A new robot was inspired by the visual technique that honeybees use to land.
It’s a bird, it’s a plane—it’s a flying robotic insect!
Imagine constant aerial monitoring of landscapes so farmers know precisely when to harvest crops, wildlife researchers have access to close-ups of rare species, and land managers have unprecedented high-resolution data at their fingertips. These are just a few of the applications arising for micro aerial vehicles (MAVs).
Last month, scientists published a design enhancement to these tiny drones that will significantly improve their data capture endurance.
Inspired by the “perch” of birds, bats, and real insects, the new technology enables MAVs to lengthen their missions by independently attaching to and launching from surfaces. Perching technology demands significantly less energy from MAVs—roughly three orders of magnitude less power than sustained flight.
Previous perching robots required landing sites with specific material properties. The new robot enables controlled perching and detachment on nearly any material—including glass, wood, and a natural leaf—with the use of electroadhesive technology.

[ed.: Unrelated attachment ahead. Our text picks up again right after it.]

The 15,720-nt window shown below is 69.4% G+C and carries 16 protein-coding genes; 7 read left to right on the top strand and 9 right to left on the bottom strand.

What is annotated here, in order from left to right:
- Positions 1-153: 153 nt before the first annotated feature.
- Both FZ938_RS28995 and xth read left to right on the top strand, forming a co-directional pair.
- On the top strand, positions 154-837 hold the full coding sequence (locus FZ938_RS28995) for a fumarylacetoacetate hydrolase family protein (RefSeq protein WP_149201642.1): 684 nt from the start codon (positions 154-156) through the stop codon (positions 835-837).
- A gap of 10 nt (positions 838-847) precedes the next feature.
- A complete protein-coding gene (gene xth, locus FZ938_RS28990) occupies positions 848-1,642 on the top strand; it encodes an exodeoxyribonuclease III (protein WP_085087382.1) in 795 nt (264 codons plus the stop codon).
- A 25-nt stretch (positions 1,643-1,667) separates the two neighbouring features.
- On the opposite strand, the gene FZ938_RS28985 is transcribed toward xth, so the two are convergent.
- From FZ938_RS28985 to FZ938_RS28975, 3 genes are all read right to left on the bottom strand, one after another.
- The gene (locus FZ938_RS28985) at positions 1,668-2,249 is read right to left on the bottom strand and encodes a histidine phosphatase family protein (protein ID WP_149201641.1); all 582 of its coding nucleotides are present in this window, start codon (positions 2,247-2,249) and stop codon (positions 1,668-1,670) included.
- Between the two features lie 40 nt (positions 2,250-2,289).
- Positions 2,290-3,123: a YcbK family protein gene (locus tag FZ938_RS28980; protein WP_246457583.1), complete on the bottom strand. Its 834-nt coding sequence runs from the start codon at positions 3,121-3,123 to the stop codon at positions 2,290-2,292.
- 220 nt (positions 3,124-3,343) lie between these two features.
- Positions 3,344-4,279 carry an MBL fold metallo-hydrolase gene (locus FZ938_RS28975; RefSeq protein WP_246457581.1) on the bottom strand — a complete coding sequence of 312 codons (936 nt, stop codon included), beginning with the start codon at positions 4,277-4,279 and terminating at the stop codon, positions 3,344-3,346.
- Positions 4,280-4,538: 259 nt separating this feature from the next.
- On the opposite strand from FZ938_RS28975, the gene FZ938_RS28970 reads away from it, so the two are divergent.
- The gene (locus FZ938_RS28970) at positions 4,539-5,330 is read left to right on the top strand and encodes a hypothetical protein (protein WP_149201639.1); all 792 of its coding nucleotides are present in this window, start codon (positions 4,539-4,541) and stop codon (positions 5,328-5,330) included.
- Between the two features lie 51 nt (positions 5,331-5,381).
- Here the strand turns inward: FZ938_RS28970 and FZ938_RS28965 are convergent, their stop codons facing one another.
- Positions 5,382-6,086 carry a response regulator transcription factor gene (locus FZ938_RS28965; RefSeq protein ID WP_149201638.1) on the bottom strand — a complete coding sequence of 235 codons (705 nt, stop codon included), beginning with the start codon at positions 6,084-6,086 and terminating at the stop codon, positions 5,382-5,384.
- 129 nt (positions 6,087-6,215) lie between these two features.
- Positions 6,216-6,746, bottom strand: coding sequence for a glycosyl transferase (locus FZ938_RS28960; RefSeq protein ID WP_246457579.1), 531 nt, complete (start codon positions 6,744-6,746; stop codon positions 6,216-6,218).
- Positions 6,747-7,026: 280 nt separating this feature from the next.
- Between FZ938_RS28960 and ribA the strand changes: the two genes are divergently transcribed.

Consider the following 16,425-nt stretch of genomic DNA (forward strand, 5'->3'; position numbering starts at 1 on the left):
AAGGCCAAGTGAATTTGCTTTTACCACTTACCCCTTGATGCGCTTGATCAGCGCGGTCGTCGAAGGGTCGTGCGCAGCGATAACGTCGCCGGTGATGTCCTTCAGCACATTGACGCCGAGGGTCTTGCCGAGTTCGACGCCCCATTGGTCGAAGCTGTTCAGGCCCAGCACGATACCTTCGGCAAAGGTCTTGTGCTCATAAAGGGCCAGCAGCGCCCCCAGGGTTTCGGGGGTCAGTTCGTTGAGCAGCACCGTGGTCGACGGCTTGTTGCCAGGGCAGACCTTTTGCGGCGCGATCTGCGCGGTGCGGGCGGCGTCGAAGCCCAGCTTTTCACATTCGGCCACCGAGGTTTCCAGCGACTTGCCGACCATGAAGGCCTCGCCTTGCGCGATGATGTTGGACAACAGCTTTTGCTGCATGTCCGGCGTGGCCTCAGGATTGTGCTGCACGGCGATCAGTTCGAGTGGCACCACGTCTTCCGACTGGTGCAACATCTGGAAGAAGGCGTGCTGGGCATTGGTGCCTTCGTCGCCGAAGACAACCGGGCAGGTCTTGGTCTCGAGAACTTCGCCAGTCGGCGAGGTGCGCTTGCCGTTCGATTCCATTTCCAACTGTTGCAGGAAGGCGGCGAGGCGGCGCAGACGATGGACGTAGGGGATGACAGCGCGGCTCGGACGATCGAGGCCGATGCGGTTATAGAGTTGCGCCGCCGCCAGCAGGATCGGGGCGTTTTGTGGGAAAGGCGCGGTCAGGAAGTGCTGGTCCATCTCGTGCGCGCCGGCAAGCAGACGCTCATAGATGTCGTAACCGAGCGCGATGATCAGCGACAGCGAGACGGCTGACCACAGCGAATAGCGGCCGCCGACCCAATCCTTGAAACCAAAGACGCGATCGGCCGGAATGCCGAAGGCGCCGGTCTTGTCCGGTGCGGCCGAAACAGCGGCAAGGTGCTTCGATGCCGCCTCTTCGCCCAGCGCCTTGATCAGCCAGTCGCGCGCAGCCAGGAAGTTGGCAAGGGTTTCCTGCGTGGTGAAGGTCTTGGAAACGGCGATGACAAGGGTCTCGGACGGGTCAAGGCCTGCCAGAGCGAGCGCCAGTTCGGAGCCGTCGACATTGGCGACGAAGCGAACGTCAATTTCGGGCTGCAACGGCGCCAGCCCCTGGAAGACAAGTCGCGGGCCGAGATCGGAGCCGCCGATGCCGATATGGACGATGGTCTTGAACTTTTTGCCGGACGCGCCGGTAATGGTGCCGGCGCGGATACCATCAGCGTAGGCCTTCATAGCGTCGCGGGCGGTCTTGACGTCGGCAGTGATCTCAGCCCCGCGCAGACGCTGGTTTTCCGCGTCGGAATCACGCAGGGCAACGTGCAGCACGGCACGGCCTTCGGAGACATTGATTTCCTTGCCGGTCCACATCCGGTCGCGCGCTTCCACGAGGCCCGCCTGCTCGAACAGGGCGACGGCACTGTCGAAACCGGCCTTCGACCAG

How does it work? Scientists attached an electrostatic landing patch that distributes a static electric charge evenly across the MAV. The patch is made from foam to dampen the impact of landing and to ensure the robot won’t bounce off its target. To detach from a perch, the patch de-energizes, and the robot hovers in flight until it stabilizes.
The team of scientists tested the perching mechanism on different materials without cleaning them, to ensure the robot would adhere to dirty surfaces and successfully attach after being exposed to airborne debris.
Aerial robot flight is energetically expensive, particularly at small scales: endurance decreases as size diminishes.
“There’s a lot of benefits to using these types of [micro] robots…but the drawback is, they’re very inefficient at flying,” said Robert Wood, co-author of the paper. “When you perch though, you... can reduce power consumption dramatically, perhaps even down to zero. It’s an energy savings that hypothetically could substantially increase the mission lifetime for these types of robots.”
Electroadhesive patches and a flexible, energy-absorbing mount on the robot provide a lightweight solution and a physically simple perching mechanism. Together they weigh less than 15 percent of the robot’s total body mass.
Perching technology is the latest example of how engineering can learn from nature. Like the creatures that inspired them, these MAVs are agile and compact. Operating several robots simultaneously could offer scientists access to study the most difficult places and species on Earth.
So the next time you see a dragonfly hovering in the air or a hummingbird landing on a tiny far-off branch, think of the technology they inspired!